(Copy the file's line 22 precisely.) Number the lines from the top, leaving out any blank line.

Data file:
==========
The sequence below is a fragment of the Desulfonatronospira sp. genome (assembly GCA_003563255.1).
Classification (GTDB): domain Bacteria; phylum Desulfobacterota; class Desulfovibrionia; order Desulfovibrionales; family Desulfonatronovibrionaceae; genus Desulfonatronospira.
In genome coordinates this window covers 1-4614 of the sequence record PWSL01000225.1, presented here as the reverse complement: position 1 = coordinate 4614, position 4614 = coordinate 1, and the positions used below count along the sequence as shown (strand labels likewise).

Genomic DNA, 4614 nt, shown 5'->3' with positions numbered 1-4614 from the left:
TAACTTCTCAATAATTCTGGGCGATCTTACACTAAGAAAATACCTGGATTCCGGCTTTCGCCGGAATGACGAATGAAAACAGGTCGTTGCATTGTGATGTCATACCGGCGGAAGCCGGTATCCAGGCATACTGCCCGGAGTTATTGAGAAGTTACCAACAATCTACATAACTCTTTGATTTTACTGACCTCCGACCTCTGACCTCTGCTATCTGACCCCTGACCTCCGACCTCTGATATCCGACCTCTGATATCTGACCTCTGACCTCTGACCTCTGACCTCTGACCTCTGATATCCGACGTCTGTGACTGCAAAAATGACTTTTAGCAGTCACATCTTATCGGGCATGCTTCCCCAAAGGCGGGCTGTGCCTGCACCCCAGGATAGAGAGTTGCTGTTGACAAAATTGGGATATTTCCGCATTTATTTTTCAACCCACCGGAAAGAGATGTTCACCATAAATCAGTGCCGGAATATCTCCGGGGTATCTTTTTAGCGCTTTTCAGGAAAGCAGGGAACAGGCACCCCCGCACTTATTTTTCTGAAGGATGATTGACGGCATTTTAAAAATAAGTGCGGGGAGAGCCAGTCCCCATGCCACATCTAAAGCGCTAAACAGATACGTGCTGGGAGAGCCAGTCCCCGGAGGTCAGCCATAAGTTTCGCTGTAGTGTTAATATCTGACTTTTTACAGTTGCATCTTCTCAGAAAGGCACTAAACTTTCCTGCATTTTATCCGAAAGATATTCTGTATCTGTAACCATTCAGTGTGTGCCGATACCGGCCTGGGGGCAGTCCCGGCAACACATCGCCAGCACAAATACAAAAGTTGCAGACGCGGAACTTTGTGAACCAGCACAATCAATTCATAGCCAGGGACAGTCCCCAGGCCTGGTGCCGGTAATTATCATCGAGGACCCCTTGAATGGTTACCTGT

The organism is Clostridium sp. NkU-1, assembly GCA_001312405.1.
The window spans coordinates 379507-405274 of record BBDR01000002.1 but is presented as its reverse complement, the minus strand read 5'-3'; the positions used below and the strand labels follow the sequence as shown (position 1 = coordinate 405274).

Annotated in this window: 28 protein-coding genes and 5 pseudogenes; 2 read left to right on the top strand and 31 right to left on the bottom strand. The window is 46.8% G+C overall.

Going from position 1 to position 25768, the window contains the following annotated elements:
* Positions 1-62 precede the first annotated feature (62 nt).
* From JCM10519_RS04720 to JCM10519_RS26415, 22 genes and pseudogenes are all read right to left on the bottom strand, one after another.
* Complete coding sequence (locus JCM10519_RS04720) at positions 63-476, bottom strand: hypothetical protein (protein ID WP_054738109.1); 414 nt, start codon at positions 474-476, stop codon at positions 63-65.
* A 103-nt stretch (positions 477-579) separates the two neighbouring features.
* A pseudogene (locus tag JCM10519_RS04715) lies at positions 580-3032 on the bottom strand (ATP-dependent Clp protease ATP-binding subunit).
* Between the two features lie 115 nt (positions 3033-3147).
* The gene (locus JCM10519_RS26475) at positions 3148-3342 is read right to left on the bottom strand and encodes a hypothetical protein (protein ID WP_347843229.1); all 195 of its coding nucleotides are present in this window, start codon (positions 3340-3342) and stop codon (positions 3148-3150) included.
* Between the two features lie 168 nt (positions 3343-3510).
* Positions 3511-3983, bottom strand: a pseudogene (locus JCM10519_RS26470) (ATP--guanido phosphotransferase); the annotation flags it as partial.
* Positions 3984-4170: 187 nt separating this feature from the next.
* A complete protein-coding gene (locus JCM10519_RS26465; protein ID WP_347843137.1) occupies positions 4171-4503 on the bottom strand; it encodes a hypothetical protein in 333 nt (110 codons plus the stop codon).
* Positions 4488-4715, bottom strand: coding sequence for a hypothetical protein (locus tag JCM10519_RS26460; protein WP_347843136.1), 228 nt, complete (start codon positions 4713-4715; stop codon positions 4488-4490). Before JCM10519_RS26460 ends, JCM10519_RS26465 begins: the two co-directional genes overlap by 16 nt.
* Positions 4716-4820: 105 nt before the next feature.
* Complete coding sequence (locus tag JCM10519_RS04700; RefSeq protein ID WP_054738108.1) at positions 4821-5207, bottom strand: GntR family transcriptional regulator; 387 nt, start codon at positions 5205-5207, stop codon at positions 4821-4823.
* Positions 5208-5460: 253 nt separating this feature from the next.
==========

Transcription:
* Positions 4716-4820: 105 nt before the next feature.